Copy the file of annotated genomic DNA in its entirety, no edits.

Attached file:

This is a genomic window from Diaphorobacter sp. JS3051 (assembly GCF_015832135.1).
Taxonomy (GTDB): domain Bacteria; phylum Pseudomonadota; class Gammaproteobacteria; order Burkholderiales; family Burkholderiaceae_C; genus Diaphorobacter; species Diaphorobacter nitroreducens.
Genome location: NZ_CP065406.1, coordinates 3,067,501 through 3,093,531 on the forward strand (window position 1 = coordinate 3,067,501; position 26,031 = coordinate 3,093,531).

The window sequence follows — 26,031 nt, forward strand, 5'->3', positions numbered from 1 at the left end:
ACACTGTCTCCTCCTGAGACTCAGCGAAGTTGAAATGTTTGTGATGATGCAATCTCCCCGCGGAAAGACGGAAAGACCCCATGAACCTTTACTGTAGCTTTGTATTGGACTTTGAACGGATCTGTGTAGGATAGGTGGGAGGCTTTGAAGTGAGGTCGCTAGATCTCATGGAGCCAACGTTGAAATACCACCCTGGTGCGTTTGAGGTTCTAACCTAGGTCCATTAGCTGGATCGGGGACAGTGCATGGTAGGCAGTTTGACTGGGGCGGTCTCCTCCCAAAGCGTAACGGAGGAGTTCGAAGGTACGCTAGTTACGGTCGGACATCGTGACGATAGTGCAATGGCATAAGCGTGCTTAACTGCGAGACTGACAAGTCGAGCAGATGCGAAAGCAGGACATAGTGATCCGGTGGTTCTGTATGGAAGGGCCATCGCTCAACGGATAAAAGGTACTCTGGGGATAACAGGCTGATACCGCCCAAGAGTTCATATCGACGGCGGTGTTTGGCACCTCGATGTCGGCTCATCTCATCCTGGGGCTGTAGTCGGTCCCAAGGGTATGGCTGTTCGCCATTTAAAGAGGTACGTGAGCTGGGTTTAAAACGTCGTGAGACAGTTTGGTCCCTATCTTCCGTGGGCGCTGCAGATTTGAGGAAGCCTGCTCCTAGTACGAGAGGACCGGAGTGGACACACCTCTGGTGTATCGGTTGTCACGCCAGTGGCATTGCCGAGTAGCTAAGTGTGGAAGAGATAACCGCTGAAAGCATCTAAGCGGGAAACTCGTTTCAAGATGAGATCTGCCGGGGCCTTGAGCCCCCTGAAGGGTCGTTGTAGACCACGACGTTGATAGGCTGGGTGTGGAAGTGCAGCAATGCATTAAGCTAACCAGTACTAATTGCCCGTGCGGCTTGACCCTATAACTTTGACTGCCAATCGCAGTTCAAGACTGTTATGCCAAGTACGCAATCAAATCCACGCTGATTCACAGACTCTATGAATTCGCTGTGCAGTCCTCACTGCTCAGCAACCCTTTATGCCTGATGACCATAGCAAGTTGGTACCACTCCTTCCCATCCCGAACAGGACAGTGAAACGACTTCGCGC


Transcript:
This is a genomic window from Diaphorobacter sp. JS3051 (assembly GCF_015832135.1).
Taxonomy (GTDB): domain Bacteria; phylum Pseudomonadota; class Gammaproteobacteria; order Burkholderiales; family Burkholderiaceae_C; genus Diaphorobacter; species Diaphorobacter nitroreducens.
Genome location: NZ_CP065406.1, coordinates 3,067,501 through 3,093,531 on the forward strand (window position 1 = coordinate 3,067,501; position 26,031 = coordinate 3,093,531).

The window sequence follows — 26,031 nt, forward strand, 5'->3', positions numbered from 1 at the left end:
ACACTGTCTCCTCCTGAGACTCAGCGAAGTTGAAATGTTTGTGATGATGCAATCTCCCCGCGGAAAGACGGAAAGACCCCATGAACCTTTACTGTAGCTTTGTATTGGACTTTGAACGGATCTGTGTAGGATAGGTGGGAGGCTTTGAAGTGAGGTCGCTAGATCTCATGGAGCCAACGTTGAAATACCACCCTGGTGCGTTTGAGGTTCTAACCTAGGTCCATTAGCTGGATCGGGGACAGTGCATGGTAGGCAGTTTGACTGGGGCGGTCTCCTCCCAAAGCGTAACGGAGGAGTTCGAAGGTACGCTAGTTACGGTCGGACATCGTGACGATAGTGCAATGGCATAAGCGTGCTTAACTGCGAGACTGACAAGTCGAGCAGATGCGAAAGCAGGACATAGTGATCCGGTGGTTCTGTATGGAAGGGCCATCGCTCAACGGATAAAAGGTACTCTGGGGATAACAGGCTGATACCGCCCAAGAGTTCATATCGACGGCGGTGTTTGGCACCTCGATGTCGGCTCATCTCATCCTGGGGCTGTAGTCGGTCCCAAGGGTATGGCTGTTCGCCATTTAAAGAGGTACGTGAGCTGGGTTTAAAACGTCGTGAGACAGTTTGGTCCCTATCTTCCGTGGGCGCTGCAGATTTGAGGAAGCCTGCTCCTAGTACGAGAGGACCGGAGTGGACACACCTCTGGTGTATCGGTTGTCACGCCAGTGGCATTGCCGAGTAGCTAAGTGTGGAAGAGATAACCGCTGAAAGCATCTAAGCGGGAAACTCGTTTCAAGATGAGATCTGCCGGGGCCTTGAGCCCCCTGAAGGGTCGTTGTAGACCACGACGTTGATAGGCTGGGTGTGGAAGTGCAGCAATGCATTAAGCTAACCAGTACTAATTGCCCGTGCGGCTTGACCCTATAACTTTGACTGCCAATCGCAGTTCAAGACTGTTATGCCAAGTACGCAATCAAATCCACGCTGATTCACAGACTCTATGAATTCGCTGTGCAGTCCTCACTGCTCAGCAACCCTTTATGCCTGATGACCATAGCAAGTTGGTACCACTCCTTCCCATCCCGAACAGGACAGTGAAACGACTTCGCGC